Gef: In the introduction to Birdwatching from Mars, you talked about how it started out as a failed attempt at a novel, then a failed attempt at a screenplay, before you realized the story would be best told as a comic book. But where did that initial kernel of inspiration come from for this story? Did you just want to do a post-apocalyptic tale, or was there a character or broader idea that had jumped into your mind?
Barry: This is a toughie to answer without giving too much of the plot away, but I'll do my best. I've always been an avid enthusiast of all things UFO and potentially extraterrestrial. And while I am admittedly not certain if I believe the "face on Mars/lost city and ruins on Mars" theories, they are certainly interesting. The central idea behind Birdwatching from Mars came from questions I often wondered: if there was life on Mars millions of years ago, how did they die off? What was their civilization like? Were they very similar to us (the "face" suggests so). And from there, I started wondering how our eventual demise would be similar or dissimilar to the end of life of Mars.
Gef: I read somewhere that the comic book was originally going to be in color rather than black and white, which actually seems to work as an amplifier for the bleakness of the setting. Was this a purposeful approach in the development or just a confluence of events that sent the book in that direction?
Barry: It was a coincidence. The book took so long to come to life that 2 of our original team members had to quit...they couldn't put the time in without being paid. I am incredibly fortunate that Luis (the artist) stuck with me and believes in the story as much as he does, because I think you're right: the black and white approach DOES seem to add to the book. The print and PDF versions of the book have very occasional splashes of color which we have tried to weave into the book in relevant ways.
Gef: Colonel Stone struck me as an interesting character to explore in this book, since military brass is notoriously two-dimensional when it comes to this kind of subject matter, no matter the medium. Did you peg him as the point-of-view character inside the bunker for that reason, or simply because he was the guy who would be privy to the most information about the outside world?
Barry: Both. And I'm glad you pointed out the cardboard persona most of these types have. Stone, to me, is going to end up being a major hinge in later developments to the story. I wanted a military guy that had the experience under his belt and the respect of everyone but, in the end, is as scared and flawed as everyone else. I have big plans for Stone.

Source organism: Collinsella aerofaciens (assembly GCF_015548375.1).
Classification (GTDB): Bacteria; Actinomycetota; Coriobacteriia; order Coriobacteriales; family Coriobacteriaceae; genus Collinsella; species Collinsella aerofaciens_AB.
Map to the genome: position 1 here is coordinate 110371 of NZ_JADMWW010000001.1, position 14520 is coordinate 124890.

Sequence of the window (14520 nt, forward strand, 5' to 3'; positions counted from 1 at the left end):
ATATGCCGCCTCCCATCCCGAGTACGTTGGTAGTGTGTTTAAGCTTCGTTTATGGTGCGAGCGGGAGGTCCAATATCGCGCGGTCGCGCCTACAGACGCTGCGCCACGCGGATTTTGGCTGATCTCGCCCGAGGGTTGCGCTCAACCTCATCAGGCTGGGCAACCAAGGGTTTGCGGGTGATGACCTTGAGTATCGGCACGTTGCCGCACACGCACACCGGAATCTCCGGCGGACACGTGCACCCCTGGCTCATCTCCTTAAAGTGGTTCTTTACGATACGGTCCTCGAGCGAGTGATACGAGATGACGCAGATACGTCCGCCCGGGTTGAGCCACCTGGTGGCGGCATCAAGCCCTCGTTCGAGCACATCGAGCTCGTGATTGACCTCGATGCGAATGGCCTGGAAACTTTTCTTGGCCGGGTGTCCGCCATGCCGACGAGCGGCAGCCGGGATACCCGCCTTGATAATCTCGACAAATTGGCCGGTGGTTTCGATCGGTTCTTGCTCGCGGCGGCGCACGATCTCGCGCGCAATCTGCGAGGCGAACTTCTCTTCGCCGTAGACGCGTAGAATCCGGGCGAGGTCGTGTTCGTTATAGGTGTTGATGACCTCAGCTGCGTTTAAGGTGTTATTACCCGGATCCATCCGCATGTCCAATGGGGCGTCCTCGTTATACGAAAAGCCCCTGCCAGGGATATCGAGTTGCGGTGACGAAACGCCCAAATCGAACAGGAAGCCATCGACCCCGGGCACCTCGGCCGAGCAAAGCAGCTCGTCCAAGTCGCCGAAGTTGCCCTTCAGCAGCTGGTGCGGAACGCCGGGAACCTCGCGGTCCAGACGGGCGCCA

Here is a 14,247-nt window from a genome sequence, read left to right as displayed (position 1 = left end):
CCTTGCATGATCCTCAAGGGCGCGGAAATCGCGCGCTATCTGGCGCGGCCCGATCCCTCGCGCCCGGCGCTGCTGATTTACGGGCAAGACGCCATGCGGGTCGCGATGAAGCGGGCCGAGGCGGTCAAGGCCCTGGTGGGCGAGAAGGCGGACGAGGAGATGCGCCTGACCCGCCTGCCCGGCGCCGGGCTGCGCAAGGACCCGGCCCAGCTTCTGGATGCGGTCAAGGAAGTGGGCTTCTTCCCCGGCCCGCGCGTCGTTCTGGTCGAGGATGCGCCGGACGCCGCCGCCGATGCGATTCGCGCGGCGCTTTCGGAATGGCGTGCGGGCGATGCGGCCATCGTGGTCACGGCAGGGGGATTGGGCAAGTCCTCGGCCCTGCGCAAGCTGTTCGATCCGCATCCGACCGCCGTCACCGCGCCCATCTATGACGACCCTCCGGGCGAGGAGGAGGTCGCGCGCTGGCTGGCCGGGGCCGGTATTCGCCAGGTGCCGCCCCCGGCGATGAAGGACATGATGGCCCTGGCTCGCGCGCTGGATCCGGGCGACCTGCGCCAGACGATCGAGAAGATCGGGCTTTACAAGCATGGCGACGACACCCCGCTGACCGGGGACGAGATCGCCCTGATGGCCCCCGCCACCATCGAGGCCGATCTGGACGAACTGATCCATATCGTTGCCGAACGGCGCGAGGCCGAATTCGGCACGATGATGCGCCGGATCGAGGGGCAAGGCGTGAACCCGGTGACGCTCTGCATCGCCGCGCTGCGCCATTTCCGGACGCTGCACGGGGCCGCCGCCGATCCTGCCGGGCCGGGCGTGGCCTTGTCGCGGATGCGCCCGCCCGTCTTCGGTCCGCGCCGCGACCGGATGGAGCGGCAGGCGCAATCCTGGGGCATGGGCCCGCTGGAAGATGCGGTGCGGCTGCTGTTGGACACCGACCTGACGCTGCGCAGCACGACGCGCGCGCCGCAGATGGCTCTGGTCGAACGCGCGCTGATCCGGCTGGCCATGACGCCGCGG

Gef: Dante, the bald-headed brute with a helicopter blade as his machete, didn't get a whole lot of page time in the first issue, but in the time he was given showed the gruesome requirements of surviving above ground. How much carnage do you have planned for this guy, or are you using a different tact with the bad-ass character?
Barry: You'll get a glimpse of this answer in Issue 2. He's brutish and bad-ass for sure, but there are reasons for it. Dante will continue to be a huge part of the story but, like Stone, I think our initial opinion of him will change over time. In the case with Dante, it will happen a lot faster than you might expect.
Gef: How did the collaboration with Luis Puig come about?
Barry: I get this question a lot and still haven't found a way to shorten it, but I will try now. Birdwatching from Mars would have never become a comic book if I had not have answered a Craiglist call for comic book pitches. I pitched the idea and the person behind the small press (which later went belly-up) hooked me up with Luis. Luis loved the story from the start and has remained passionate about it from day one. Even after three, count 'em three, near-deaths to the project, he has stayed by my side with this project. I know that with just two of us working on it, the story is coming along slowly (both for us AND the public) but I truly think it WILL be worth it.
Gef: How much more difficult do you find getting a comic book published opposed to a novel?
Barry: Tremendously so. It's one of the reasons we decided to test it out on Kindle. After being rejected by the big comic presses, I quickly discovered it can be a nightmare to get a comic book up and running in a traditional way. The one plus to comics is that the response times tend to be faster, but that's about it. The query letter is also a beast to write...you're not just summing up a story, but an entire series and its pertinent characters, into a one page letter.
Gef: So ... short stories, novels, poetry--am I leaving out something?--and now a published comic book? What the bloody hell is next? Opera? Is there some other medium you've got your sights on?
Barry: Yes, my ballet show will debut next month. (That's a joke). This isn't though...maybe you recall those old PC games where it's all text based and you progress through a story based on choices you make? I am trying quite hard to think of some way to create an interactive story-telling blog like that. I have no idea how to even begin it, but it's an idea...
A big thanks to Barry again for taking part in this interview. Since we did this, his latest novel, The Bleeding Room, became available through Graveside Tales. You can click here to learn more about.